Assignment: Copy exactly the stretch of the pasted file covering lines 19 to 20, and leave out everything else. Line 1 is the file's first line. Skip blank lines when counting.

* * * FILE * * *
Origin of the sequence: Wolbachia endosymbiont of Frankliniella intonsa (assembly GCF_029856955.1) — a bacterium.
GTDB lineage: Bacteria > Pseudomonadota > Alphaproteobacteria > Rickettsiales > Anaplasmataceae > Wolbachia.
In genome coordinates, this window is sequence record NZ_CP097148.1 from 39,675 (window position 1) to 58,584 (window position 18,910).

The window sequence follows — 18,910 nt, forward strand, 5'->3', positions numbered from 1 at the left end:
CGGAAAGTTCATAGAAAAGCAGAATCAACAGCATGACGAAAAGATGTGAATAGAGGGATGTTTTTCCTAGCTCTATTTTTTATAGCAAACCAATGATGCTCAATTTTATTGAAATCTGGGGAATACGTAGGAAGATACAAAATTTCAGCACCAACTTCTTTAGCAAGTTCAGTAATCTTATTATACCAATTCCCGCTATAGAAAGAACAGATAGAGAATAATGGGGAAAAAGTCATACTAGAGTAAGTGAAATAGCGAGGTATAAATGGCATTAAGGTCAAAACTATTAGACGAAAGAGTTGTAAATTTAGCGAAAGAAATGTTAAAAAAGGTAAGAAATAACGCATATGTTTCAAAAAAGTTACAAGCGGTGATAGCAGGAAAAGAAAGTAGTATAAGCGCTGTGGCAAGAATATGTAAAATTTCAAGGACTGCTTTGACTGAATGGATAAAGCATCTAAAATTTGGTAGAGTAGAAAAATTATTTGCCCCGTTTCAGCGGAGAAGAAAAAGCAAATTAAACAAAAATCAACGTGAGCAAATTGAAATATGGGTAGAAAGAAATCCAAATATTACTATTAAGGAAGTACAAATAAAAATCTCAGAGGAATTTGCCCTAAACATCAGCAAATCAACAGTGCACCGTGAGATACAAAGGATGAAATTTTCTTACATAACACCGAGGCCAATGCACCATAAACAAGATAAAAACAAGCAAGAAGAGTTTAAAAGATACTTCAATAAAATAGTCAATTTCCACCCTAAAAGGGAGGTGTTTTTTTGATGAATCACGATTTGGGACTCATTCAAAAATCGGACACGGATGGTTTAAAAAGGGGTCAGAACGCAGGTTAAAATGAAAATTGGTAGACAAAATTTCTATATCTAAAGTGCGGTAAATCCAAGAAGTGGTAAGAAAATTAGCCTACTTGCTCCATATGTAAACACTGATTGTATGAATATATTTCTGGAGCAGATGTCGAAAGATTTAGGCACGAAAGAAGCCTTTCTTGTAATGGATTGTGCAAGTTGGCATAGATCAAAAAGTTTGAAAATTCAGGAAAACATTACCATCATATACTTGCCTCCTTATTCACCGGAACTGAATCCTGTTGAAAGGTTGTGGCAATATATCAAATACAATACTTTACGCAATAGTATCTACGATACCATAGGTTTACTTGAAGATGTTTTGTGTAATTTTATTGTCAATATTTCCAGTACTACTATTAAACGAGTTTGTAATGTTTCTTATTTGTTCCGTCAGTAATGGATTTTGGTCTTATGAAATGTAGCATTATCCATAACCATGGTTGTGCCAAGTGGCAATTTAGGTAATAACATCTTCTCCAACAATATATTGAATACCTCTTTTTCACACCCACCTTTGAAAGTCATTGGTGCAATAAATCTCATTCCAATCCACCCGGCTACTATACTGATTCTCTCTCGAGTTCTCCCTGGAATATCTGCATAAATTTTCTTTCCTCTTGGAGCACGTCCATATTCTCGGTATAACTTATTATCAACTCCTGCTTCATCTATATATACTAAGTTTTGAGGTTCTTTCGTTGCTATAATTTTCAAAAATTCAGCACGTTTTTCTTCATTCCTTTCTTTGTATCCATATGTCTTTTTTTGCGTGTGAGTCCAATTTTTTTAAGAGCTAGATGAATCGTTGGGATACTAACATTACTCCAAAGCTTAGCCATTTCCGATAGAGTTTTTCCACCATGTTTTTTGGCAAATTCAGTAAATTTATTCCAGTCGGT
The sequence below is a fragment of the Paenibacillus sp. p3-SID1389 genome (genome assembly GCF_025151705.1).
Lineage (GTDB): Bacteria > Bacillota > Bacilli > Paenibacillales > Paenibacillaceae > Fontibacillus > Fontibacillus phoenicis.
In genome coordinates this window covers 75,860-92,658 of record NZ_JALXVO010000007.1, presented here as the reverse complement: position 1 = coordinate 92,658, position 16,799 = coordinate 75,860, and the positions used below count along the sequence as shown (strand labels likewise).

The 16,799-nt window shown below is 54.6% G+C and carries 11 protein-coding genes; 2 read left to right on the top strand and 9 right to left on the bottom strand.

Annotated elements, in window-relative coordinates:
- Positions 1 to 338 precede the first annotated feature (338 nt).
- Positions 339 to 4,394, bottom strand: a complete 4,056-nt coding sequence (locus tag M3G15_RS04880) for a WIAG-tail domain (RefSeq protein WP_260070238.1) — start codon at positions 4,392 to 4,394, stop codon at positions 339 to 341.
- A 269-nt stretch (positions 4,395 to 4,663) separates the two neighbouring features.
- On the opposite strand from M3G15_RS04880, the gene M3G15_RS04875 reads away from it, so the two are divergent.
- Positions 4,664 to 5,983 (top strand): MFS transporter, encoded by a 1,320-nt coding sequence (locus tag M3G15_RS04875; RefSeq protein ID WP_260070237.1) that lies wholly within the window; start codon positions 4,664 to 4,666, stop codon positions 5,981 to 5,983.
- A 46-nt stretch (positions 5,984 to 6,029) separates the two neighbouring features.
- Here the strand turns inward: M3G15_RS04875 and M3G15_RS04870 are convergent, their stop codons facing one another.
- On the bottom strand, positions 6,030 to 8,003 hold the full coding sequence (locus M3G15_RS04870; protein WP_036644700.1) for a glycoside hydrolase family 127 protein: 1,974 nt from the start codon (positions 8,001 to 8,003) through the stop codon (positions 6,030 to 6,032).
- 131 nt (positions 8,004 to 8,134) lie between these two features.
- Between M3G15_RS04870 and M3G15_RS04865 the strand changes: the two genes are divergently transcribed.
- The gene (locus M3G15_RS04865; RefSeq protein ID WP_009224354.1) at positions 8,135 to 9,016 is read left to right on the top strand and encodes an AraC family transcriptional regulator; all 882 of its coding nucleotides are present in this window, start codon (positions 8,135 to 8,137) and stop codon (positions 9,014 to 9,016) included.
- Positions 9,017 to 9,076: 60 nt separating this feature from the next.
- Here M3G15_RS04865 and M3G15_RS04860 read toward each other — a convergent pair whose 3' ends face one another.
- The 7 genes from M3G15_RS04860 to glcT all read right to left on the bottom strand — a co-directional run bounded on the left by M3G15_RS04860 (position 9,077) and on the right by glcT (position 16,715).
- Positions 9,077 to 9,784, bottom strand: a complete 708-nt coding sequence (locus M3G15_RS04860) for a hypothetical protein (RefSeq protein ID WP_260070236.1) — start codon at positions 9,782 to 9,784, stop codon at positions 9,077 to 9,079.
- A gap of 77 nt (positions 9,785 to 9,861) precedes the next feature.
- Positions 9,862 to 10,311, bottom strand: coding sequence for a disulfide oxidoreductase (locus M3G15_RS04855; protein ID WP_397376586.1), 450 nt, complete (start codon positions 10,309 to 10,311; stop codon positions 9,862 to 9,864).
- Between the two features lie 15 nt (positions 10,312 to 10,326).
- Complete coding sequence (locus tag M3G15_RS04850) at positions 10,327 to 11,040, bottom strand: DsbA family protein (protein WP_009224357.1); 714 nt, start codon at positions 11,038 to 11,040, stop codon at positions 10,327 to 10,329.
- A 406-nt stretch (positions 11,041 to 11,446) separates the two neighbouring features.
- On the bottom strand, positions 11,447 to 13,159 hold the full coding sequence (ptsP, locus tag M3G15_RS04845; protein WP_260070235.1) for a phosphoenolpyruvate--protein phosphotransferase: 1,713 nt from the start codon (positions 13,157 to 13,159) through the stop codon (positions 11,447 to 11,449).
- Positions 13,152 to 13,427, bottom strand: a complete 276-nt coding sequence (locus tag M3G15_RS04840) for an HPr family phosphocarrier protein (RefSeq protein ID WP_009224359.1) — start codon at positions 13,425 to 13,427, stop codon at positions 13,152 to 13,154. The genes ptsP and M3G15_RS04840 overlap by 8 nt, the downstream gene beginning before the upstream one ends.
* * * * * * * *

- 131 nt (positions 8,004 to 8,134) lie between these two features.
- Between M3G15_RS04870 and M3G15_RS04865 the strand changes: the two genes are divergently transcribed.